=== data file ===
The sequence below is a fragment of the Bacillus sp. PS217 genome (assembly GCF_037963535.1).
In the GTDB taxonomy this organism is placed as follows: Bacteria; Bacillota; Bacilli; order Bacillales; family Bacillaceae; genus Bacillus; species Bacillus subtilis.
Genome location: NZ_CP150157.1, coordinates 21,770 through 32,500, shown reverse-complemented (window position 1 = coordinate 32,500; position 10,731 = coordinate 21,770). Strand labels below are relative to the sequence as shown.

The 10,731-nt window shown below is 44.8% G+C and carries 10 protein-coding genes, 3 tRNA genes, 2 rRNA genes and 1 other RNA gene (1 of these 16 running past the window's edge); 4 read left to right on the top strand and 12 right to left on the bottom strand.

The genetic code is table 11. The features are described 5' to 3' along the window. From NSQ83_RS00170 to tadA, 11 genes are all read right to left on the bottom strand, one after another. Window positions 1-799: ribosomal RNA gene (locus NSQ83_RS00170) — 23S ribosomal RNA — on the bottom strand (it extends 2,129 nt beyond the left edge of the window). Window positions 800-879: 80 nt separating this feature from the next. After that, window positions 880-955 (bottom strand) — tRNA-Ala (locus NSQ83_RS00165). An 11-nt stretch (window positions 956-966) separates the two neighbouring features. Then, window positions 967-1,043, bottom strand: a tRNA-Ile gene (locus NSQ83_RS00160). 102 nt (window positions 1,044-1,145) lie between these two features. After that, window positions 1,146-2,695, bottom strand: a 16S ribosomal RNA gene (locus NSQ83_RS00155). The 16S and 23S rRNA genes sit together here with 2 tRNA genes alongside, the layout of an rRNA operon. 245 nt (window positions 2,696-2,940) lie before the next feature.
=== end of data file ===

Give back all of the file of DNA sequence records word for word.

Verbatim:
The sequence below is a fragment of the Bacillus sp. PS217 genome (assembly GCF_037963535.1).
In the GTDB taxonomy this organism is placed as follows: Bacteria; Bacillota; Bacilli; order Bacillales; family Bacillaceae; genus Bacillus; species Bacillus subtilis.
Genome location: NZ_CP150157.1, coordinates 21,770 through 32,500, shown reverse-complemented (window position 1 = coordinate 32,500; position 10,731 = coordinate 21,770). Strand labels below are relative to the sequence as shown.

The 10,731-nt window shown below is 44.8% G+C and carries 10 protein-coding genes, 3 tRNA genes, 2 rRNA genes and 1 other RNA gene (1 of these 16 running past the window's edge); 4 read left to right on the top strand and 12 right to left on the bottom strand.

The genetic code is table 11. The features are described 5' to 3' along the window. From NSQ83_RS00170 to tadA, 11 genes are all read right to left on the bottom strand, one after another. Window positions 1-799: ribosomal RNA gene (locus NSQ83_RS00170) — 23S ribosomal RNA — on the bottom strand (it extends 2,129 nt beyond the left edge of the window). Window positions 800-879: 80 nt separating this feature from the next. After that, window positions 880-955 (bottom strand) — tRNA-Ala (locus NSQ83_RS00165). An 11-nt stretch (window positions 956-966) separates the two neighbouring features. Then, window positions 967-1,043, bottom strand: a tRNA-Ile gene (locus NSQ83_RS00160). 102 nt (window positions 1,044-1,145) lie between these two features. After that, window positions 1,146-2,695, bottom strand: a 16S ribosomal RNA gene (locus NSQ83_RS00155). The 16S and 23S rRNA genes sit together here with 2 tRNA genes alongside, the layout of an rRNA operon. 245 nt (window positions 2,696-2,940) lie before the next feature.